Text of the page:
Hold on. Who is that over there? It looks like an eastern barred bandicoot. Some of them have been released onto French Island. Unfortunately that is turning into a bit of a debacle too. While French Island is meant to be fox free it certainly isn’t feral cat free. There’s even a picture of a cat with a bandicoot in its mouth (http://bird.net.au/bird/index.php?title=Eastern_Barred_Bandicoot). Despite that bandicoots have still been released onto French Island and (surprise, surprise) they are being predated by the cats that live there (http://bird.net.au/bird/index.php?title=French_Island_Eastern_Barred_Bandicoot_Trial_Release). The New Zealanders did not start returning birds to their offshore islands until every last cat and rat had been eradicated from them. You would think the Australians would have learnt something from that. You are still looking at me strangely, Skip.

Dr. F. Bunny

 

 

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Ribbit, Ribbit, Debit, Ribbit

Apparently the Debit Tax is an Australian invention (http://debittax.com/). Its basic premise is to tax withdrawals from banks and financial institutions. This is done electronically each time a transaction occurs, so you won’t even feel it. The suggested amount is 0.33% of the total amount withdrawn. Why would we want to do this? If we had a Debit Tax of 0.33% in place we could scrap all other taxes. Imagine all the people living life in peace: no income tax, no GST, no sales tax, no capital gains tax, no stamp duty, no hassles. If you made and extracted $100,000 each year your total annual tax bill would come to $330. How does that compare with your current tax bill?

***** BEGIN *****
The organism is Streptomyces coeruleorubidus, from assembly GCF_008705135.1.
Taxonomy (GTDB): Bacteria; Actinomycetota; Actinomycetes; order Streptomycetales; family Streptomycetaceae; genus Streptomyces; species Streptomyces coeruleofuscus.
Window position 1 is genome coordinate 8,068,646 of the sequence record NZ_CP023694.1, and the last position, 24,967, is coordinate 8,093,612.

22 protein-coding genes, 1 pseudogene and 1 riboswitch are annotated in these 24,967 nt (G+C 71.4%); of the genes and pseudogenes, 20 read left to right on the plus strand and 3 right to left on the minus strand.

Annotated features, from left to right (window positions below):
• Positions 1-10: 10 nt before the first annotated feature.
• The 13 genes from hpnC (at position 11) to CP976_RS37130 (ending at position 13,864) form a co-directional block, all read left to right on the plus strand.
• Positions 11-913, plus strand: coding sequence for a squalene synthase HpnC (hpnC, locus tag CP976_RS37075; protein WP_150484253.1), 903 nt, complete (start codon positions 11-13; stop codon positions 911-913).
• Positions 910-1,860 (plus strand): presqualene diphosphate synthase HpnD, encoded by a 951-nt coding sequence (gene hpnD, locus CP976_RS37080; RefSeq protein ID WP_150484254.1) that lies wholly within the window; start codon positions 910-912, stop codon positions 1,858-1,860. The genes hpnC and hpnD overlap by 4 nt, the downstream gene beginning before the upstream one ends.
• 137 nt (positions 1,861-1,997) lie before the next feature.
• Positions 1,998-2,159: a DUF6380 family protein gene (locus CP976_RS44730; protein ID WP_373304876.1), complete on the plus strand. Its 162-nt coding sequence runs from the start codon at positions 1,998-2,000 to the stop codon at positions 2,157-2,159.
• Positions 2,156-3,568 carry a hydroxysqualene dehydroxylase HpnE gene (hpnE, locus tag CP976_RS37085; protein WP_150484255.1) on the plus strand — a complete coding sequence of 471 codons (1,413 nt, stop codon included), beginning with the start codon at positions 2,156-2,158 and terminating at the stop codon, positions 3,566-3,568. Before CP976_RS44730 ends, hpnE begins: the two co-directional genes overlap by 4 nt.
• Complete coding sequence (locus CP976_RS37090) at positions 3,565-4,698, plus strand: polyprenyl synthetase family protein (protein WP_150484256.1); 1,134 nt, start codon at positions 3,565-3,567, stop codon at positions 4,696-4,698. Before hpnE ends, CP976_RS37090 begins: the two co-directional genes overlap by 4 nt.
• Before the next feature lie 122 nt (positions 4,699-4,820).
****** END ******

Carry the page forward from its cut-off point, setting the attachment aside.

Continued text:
You are probably wondering how the government could function on such a miserly amount? How would the politicians fund their first class flights, pay for their drivers and afford their life time pensions?

It is estimated that each working day, in Australia, $200 billion is withdrawn from banks and financial institutions as a result of ordinary business and trading. A Debit Tax of 0.33% would raise approximately $660 million dollars for the government’s coffers each day. That sounds like a lot, but is it enough?

It is estimated that the Australian government needs $150 billion each year to function. If that daily Debit Tax amount is multiplied by 250 (approximately the number of working days in a year) it comes to about $165 billion, more than enough for the government’s operating needs with sufficient left over to pay off any outstanding debts.

So, if it’s so great, why don’t we have a Debit Tax? The usual reason i.e. the multinationals wouldn’t like it because it would force them to pay their fair share of tax. It has been estimated that about 90% of Australia’s current Gross National Product turnover is due to the activity of multinationals, who contribute only about 10% of the total tax take. As multinationals make significant political contributions it will come as no surprise that the politicians are not exactly falling over themselves to implement it.

More information can be found in this document from New Zealand: http://crash.ihug.co.nz/~tonycook/nzsdp/debittax.htm. If the Kiwis like it then it must be good.

Dr. F. Bunny